Yet, we all know the IPCC, which consists of thousands of scientists from around the world and has been doing climate studies for 21 years now, obviously has been doing this great work all these years in order to propagate a huge tax (a whopping $175 per year increase) on Americans and destroy our economy. They definitely don’t have the health of all the ecosystems we humans rely upon in mind when talking about the effects of climate change.

But it becomes slightly easier to understand why climate deniers are so adamant when you note that for the past eight years, the Bush administration was either denying, covering up or doing absolutely nothing about climate change despite recommendations from longstanding, science-based organizations.

So it’s not surprising (at least to me) when very revealing satellite images of arctic ice from a few years ago were just released a couple of weeks ago. These images date back as far as 1996 and were never released by the Bush administration for public viewing.

I’m assuming that putting out images showing how huge tracts of Arctic ice have retreated in very short time frames of 1-2 years is not your best move when trying to argue a change in climate is not happening.

Just take a look for yourself at a few of these recently released images, and you’ll understand what they were trying to hide these past few years. I look forward to seeing photo-shopped copies of these images from climate deniers that show the ice suddenly growing back.

Mt. Taylor Protected After Years of Struggle

MountTaylor

Guest Post by Nadine Padilla. She is an organizer for the Sacred Alliance for Grassroots Equality (SAGE) Council.

The New Mexico Cultural Properties Review Committee has unanimously decided to place Mt. Taylor permanently on the State Register of Traditional Cultural Properties.  This designation follows a year-long battle between private landowners, who say the designation will affect development that may occur on their lands, and Native American tribes, who honor Mt. Taylor as a sacred place central to the cultures and livelihoods of Native Americans.

The permanent designation of Mt. Taylor as a Traditional Cultural Property is the culmination of hard work for five tribes acting on behalf of all tribes in the southwest and the residents of New Mexico.  The five nominating tribes, Acoma Pueblo, Laguna Pueblo, Zuni Pueblo, and the Hopi and Navajo Nations began the application process over a year ago in order to protect Mt. Taylor from renewed uranium mining interests.  This designation will ensure that the public has the opportunity to give proper comment on any new mining proposals that are within the TCP boundary.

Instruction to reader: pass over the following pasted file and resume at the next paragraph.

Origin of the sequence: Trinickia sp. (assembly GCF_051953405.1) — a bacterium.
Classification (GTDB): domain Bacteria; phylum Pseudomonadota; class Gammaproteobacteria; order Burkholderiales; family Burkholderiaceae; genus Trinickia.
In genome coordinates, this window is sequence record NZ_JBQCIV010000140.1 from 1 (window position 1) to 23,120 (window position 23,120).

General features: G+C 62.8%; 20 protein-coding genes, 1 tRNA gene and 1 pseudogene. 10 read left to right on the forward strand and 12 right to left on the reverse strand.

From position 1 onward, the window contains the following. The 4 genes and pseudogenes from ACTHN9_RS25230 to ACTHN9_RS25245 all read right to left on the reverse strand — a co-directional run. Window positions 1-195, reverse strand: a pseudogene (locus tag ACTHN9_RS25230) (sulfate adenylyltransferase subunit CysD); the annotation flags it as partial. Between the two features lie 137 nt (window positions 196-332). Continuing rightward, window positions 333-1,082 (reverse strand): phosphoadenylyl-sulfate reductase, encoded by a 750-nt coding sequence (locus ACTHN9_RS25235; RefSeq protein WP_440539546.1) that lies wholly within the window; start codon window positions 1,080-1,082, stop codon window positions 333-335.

The Cultural Properties Review Committee was under great pressure and received over 6,000 letters and emails concerning the nomination.  The letters were 4 to 1 in favor of the nomination.  The CPRC should be commended for their continued service in protecting New Mexico’s greatest treasures.

Mount Taylor is a stratovolcano in northwest New Mexico, northeast of the town of Grants.  It is the high point of the San Mateo Mountains and the highest point in the Cibola National Forest.

Editor’s Note:  SAGE Council’s Nadine Padilla, who is of Navajo descent and grew up near Grants, remembers that being close to the sacred mountain was integral to every important moment of her childhood, including her coming-of-age ceremony at age 13.

Is it PNM’s turn for a bailout?

If you pay enough attention to what’s been going on as of late, you’d figure that PNM is about to be swimming in money. Not money from profits based on their energy production (in fact, PNM posted losing quarters all of last year), but in “help” from state and federal sources.

First off, PNM has been given free rein when it comes to rate increases.  Last year the state Public Regulation Commission approved PNM for a 4.4% ($24 million) rate increase. That was big, but not quite the $82 million PNM originally wanted. PNM also requested a fuel clause, which would have given them the ability to adjust their rates to adjust to fuel costs. Many spoke out against this rate clause, saying it was simply a thinly-veiled rate hike designed to help PNM make up some of the $58 million that they didn’t get in the rate increase. It was determined that there wasn’t a need for the fuel clause and PNM’s request was rejected.

Now there’s word of another rate increase at the beginning of this year. PNM recently announced they will impose a 9.7% or $77 million rate increase starting in July. According to PNM’s CEO Jeff Sterba, the increase “is the latest step in our ongoing efforts to ensure adequate recovery of PNM’s costs and restoring shareholder value.”

Funny, I thought the reason PNM sold their gas holdings and got a credit line increase (increased to $300 million) last spring from the PRC was to improve PNM’s profits (and thus decrease how much they pass on to consumers) and help improve PNM’s credit rating.

One has to wonder whether last year’s profit losses, the large costs paid out to upgrade PNM’s San Juan Generating Plant, and the recent $7 million fine for emissions from the San Juan plant have anything to do with PNM’s recent request for a rate increase.

But now PNM is taking it to the federal level.